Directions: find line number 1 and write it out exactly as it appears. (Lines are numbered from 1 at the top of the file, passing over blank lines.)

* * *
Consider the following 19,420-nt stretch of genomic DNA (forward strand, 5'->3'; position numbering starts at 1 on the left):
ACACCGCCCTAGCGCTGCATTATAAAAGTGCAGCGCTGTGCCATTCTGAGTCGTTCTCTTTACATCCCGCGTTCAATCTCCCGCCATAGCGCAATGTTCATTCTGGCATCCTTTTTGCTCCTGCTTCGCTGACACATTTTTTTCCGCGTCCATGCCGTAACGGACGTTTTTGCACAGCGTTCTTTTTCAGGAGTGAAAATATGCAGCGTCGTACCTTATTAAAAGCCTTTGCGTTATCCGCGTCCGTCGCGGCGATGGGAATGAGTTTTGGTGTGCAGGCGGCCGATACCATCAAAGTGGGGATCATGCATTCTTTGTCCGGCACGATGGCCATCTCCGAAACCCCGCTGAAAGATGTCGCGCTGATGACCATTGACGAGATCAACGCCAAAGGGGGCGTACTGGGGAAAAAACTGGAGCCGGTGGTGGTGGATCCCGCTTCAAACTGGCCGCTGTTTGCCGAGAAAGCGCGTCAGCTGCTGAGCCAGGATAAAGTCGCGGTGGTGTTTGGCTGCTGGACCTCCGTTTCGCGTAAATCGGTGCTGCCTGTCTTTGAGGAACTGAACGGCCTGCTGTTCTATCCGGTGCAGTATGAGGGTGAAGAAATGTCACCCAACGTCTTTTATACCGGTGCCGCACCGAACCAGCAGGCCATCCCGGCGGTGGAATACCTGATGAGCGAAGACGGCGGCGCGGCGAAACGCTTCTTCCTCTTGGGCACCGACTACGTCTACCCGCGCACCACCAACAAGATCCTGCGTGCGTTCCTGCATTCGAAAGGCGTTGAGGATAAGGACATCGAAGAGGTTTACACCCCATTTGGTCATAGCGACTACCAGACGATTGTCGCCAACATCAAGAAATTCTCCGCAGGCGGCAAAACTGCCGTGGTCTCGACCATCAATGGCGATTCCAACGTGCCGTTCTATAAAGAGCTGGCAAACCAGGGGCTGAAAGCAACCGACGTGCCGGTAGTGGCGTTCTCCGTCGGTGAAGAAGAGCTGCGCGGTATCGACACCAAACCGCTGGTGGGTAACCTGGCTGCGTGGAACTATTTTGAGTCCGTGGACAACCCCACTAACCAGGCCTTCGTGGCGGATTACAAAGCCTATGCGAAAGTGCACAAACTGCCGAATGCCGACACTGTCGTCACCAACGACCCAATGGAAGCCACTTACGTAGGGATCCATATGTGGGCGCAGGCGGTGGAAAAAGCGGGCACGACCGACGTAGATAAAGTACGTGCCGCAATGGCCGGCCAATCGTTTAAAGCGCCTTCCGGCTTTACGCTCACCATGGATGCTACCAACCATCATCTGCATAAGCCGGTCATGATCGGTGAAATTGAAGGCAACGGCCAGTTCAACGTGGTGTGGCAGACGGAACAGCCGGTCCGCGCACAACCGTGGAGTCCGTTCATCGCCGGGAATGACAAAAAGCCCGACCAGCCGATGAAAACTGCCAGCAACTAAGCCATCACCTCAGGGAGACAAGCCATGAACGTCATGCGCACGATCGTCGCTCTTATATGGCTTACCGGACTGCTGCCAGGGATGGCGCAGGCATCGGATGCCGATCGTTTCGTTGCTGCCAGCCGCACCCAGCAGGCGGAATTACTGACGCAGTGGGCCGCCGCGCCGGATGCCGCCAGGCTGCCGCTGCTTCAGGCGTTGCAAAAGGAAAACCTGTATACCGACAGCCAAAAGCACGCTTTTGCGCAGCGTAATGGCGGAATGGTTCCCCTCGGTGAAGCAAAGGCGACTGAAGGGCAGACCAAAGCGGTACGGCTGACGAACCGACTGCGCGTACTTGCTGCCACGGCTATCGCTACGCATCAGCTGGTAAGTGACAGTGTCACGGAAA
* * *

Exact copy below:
Consider the following 19,420-nt stretch of genomic DNA (forward strand, 5'->3'; position numbering starts at 1 on the left):